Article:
How strong were the tourists? The Guardian wrote in 1929 that ““Lillywhite’s eleven contained the cream of English professional cricket of the day; only Ephraim Lockwood … was missing from the ranks of the grizzled band of simple-hearted cricketers.” A contemporary Australasian report told a different story, calling the team “by a long way the weakest side that have ever played in the colonies.”

The match got underway at 1.05 PM on March 15, 1877 when Alfred Shaw bowled to Charles Bannerman after Dave Gregory won the toss against Lillywhite and opted to bat. It was the first ball bowled in Test cricket, which was the name under which it was classified.

The scoreline is more or less known, as are the statistics. Bannerman faced the first ball, scored the first run (a single) off the second ball of the Test, and scored the first fifty, hundred, and 150 — all in the same innings. Allen Hill took the first wicket in Test cricket when he bowled Nat Thomson. Banner man was retired hurt for 165, scoring 67.3% of a team total of 245. His contribution remains a world record for a completed Test innings.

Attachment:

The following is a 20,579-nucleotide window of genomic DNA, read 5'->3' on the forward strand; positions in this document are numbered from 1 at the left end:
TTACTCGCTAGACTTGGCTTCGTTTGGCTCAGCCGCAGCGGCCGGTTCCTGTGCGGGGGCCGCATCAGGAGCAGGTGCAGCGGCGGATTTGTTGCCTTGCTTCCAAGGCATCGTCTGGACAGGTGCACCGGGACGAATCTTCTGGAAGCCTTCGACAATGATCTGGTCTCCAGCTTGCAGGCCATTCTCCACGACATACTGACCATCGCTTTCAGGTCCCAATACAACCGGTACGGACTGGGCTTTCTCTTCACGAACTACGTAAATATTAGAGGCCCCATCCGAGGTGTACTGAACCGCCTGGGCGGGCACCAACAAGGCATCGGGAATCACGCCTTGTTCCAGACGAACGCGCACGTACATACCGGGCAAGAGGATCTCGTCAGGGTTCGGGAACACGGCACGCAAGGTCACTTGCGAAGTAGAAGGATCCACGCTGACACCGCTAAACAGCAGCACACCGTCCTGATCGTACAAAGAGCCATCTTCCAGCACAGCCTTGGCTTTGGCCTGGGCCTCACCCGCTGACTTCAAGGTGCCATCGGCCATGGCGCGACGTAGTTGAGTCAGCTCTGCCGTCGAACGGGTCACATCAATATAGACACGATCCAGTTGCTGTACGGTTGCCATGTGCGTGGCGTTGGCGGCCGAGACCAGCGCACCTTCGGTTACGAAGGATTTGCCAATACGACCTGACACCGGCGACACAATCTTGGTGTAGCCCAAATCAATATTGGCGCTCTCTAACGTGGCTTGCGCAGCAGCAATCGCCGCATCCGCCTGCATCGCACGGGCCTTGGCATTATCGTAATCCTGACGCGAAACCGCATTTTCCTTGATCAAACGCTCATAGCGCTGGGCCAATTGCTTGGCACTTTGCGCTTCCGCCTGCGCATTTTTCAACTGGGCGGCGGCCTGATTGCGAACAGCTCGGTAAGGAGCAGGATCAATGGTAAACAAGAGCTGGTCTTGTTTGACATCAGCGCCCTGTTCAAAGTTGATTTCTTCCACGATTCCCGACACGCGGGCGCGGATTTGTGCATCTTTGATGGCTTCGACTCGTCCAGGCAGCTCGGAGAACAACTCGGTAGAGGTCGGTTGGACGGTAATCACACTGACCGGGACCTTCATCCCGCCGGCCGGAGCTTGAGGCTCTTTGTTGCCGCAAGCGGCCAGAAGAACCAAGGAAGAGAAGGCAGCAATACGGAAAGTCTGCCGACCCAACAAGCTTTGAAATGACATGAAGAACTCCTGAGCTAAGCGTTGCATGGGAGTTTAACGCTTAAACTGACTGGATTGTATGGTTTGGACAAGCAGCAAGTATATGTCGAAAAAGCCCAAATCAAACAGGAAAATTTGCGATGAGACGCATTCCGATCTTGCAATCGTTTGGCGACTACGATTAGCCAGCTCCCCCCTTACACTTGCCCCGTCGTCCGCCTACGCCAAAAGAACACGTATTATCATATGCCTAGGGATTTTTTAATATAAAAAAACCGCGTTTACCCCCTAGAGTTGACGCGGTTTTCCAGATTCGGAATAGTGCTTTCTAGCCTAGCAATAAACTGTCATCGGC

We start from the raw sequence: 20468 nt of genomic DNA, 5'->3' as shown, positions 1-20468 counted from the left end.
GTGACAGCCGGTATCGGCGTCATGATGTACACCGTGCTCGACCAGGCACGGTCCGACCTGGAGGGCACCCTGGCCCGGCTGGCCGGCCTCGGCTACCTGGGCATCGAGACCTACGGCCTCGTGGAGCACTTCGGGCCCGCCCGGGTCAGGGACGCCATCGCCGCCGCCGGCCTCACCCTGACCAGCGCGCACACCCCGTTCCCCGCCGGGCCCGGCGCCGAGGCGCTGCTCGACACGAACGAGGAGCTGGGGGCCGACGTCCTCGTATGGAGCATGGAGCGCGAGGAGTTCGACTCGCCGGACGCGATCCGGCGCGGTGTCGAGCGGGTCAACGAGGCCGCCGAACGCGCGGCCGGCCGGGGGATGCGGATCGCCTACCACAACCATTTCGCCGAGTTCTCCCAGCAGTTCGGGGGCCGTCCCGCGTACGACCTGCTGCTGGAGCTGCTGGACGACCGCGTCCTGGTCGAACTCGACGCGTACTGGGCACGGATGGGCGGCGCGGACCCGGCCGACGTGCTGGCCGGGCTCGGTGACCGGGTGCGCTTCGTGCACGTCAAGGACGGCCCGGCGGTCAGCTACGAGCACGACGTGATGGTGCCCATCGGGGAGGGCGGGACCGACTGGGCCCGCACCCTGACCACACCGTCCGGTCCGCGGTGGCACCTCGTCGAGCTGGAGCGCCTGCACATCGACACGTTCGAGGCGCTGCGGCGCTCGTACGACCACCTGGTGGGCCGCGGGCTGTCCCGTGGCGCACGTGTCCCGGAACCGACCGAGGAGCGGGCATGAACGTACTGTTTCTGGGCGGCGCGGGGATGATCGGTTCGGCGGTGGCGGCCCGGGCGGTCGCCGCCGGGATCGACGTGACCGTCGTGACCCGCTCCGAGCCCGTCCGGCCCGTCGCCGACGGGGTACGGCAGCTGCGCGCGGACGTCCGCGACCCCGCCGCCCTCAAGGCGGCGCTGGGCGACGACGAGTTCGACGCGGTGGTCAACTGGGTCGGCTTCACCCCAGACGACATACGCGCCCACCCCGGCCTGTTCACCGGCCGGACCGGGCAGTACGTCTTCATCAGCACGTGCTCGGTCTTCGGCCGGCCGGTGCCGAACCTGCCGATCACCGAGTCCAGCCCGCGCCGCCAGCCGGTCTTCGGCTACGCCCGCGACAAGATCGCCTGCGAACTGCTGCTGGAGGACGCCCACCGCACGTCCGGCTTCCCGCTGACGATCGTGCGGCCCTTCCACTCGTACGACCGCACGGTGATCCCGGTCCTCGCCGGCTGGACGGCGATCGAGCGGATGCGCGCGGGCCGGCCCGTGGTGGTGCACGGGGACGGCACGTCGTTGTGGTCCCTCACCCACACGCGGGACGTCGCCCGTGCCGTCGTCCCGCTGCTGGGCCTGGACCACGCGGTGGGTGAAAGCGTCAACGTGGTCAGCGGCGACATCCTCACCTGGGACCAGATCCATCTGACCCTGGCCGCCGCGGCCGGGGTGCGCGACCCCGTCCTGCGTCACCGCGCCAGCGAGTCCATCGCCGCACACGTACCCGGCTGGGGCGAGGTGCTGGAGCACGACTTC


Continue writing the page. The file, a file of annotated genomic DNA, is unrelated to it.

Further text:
It is, however, not the oldest Test record that still stands. James Southerton of Surrey was 49 years 119 days old when he took field: he remains the oldest Test debutant.

Coming back to the match, England were bowled out for 196. Billy Midwinter, who would later play for England, then again for Australia, took 5 for 78 — the first five-wicket haul in Test history. Australia were quickly bowled out for 104, but England, chasing 154, crashed to 108.

Brief scores:

Australia 245 (Charles Bannerman 165*; Alfred Shaw 3 for 51, James Southerton 3 for 61) and 104 (Alfred Shaw 5 for 38, George Ulyett 3 for 39) beat England 196 (Harry Jupp 63; Billy Midwinter 5 for 78) and 108 (Tom Kendall 7 for 55) by 45 runs.